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Can We Go To Heaven With Tattoos – What Does The Bible Say

Can we go to heaven with tattoos? Should a Christian avoid getting a tattoo? Your answers and facts to your questions. Can you go to heaven?

In Leviticus 19:28 God says, “You shall not make any cuttings in your flesh for the dead, nor tattoo any marks on you: I am the LORD.”

Tattoos and Heaven

Tattoos and body piercings on our bodies aren’t specifically forbidden in the New Testament, but it does not justify getting tattoos or piercings either.

People who oppose tattoos and body piercing usually use Leviticus to argue that the practice is sinful. Old Testament stories mention nose piercings (Rebecca in Genesis 24) and even piercing the ear of a slave (Exodus 21).

Even so, there is no mention of piercing in the New Testament.

In light of this, does the Bible prohibit tattoos? The Hebrew prohibition against tattooing is a source of contention for some Christians (see below).

The Hebrew prohibition is based on interpreting Leviticus 19:28—”Ye shall not make any cuttings in your flesh for the dead, nor print any marks upon you”—so as to prohibit tattoos, and perhaps even makeup.

can we go to heaven with tattoos

Is it a sin to have tattoos?

Does the Bible say not to have tattoos? The Hebrew prohibition is based on interpreting Leviticus 19:28—”Ye shall not make any cuttings in your flesh for the dead, nor print any marks upon you”—potentially banning tattoos and make-up.

Can we go to heaven with tattoos in Islam?

In Islam, tattoos are considered haram (forbidden). Although there is no specific Islamic verse outlining this point, many people believe wudu (the ritual of purification) cannot be performed if one has a tattoo on their body.

Does the Bible say not to have tattoos?

In addition to representing an individual’s identity, tattoos also convey memories and values. People enjoy having the face of a loved one, the name of their hometown, or a meaningful saying etched on their body permanently. Can those who have tattoos go to heaven?

After death, tattoos do not prevent people from going to heaven. According to the Bible, going to heaven is dependent on faith in Jesus Christ. Some Christians believe tattoos are unholy. People who believe Christ died for their sins and rose again will go to heaven, regardless of whether or not they have tattoos.

Do tattoos violate treating the body as a temple of the Holy Spirit? Does the Bible forbid tattoos? Why do some people believe that getting tattoos is worldly? What keeps people out of heaven, if not tattoos? Will people have tattoos in heaven? Read on to find out.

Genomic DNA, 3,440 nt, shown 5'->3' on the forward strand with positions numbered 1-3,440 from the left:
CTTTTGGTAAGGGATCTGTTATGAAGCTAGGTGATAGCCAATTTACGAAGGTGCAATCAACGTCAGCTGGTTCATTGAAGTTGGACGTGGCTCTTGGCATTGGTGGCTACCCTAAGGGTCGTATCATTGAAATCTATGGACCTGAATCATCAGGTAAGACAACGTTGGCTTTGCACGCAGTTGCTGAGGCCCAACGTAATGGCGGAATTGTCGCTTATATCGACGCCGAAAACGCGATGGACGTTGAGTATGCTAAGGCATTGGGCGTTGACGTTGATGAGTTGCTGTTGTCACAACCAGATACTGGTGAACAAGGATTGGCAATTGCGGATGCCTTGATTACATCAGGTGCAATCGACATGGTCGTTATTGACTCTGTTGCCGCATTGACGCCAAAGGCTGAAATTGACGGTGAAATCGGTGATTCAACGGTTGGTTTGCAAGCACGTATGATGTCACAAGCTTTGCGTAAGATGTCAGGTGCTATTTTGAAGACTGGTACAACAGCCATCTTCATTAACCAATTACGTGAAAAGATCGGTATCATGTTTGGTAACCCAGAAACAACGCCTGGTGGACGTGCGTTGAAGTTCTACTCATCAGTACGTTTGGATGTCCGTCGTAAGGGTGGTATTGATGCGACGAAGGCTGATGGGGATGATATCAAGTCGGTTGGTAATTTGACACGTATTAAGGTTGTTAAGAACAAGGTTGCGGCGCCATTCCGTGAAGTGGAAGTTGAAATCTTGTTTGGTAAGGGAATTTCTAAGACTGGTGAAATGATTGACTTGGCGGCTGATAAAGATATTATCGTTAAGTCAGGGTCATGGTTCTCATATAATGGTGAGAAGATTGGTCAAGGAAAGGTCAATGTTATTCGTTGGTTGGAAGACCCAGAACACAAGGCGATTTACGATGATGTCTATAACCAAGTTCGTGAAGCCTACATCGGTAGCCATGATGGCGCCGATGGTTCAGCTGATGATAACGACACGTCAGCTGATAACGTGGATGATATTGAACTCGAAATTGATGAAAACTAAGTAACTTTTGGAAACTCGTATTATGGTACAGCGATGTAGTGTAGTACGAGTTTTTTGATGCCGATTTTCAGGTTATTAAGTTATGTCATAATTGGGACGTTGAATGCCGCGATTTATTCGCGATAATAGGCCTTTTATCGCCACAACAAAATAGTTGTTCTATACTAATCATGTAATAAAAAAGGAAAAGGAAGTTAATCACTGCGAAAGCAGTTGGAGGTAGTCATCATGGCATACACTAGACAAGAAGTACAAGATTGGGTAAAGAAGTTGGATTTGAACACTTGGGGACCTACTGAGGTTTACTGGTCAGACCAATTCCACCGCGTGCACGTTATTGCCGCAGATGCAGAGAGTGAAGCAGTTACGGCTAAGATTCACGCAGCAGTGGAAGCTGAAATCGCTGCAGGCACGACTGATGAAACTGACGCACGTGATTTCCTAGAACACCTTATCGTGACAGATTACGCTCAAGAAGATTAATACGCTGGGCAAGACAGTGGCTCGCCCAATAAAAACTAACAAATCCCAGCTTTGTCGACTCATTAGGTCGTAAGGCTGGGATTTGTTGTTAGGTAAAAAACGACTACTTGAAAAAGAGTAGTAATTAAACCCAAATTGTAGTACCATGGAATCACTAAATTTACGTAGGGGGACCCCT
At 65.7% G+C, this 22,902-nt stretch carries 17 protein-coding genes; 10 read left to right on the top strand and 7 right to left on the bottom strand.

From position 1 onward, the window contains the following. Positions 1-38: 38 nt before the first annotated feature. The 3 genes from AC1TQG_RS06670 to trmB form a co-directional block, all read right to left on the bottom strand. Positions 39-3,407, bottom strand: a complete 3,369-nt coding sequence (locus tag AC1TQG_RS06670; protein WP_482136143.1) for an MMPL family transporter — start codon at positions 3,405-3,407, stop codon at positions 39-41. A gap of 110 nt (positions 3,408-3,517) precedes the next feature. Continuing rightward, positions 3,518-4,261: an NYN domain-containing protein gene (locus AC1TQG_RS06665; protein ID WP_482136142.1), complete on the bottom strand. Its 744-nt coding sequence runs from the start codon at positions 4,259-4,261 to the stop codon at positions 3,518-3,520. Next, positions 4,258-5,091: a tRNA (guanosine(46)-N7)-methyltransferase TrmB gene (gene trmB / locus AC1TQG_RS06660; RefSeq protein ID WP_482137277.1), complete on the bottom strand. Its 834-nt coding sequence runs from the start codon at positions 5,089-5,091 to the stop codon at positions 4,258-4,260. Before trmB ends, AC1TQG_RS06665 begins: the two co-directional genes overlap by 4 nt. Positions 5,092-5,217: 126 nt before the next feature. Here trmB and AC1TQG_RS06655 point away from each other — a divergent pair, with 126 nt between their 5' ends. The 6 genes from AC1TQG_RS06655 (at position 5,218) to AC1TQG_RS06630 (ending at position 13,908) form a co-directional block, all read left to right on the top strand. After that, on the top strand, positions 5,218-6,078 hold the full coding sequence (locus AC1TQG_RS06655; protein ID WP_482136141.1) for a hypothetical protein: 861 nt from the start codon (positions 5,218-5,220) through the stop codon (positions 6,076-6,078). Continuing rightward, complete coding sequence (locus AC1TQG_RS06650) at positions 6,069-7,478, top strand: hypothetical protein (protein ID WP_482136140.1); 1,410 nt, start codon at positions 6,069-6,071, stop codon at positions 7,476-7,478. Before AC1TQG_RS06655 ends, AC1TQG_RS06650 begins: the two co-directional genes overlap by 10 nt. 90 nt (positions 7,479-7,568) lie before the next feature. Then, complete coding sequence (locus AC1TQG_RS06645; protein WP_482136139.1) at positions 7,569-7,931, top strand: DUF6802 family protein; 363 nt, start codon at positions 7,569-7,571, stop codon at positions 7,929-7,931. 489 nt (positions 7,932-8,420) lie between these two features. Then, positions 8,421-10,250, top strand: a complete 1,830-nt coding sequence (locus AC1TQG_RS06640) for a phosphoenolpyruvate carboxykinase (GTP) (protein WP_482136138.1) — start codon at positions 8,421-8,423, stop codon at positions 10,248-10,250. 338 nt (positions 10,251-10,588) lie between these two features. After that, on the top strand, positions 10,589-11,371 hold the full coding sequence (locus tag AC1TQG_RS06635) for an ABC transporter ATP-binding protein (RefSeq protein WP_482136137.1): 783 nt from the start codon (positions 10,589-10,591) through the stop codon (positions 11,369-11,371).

Does the Bible forbid Christians from getting tattoos?

Leviticus 19:28 contains the only direct reference to tattoos in the Bible:

“You shall not make any cuts on your body for the dead or tattoo yourselves: I am the Lord” (ESV).

There is general agreement among Bible scholars that this instruction refers to mourning practices common to pagans at Moses’ time.

Many Bible scholars believe the reference is to pagans who would cut themselves as a way to increase their physical pain and sorrow after mourning for the dead. In ancient times, it was common to manipulate feelings of grief. The Israelites were not to adopt pagan beliefs or practices regarding death.

When people cut themselves, some scholars believe that they offered their blood to pagan gods. Does cutting the skin matter more than the way that the blood is drained and how it might be used? In Leviticus, blood is a major theme, and some scholars believe that part is important.

Some scholars believe the Hebrew word translated “tattoos” might refer to a cut or painting on the skin. Consequently, if the verse forbids modern-day tattooing, it also applies to other ways people change their bodies, such as ear piercing, makeup, and teeth whitening.

can we go to heaven with tattoos

Will people have tattoos in heaven?

According to most Bible scholars, the new bodies believers will receive for heaven won’t have tattoos, pierced ears, or plastic surgery, or dental work, or anything else that makes them look attractive.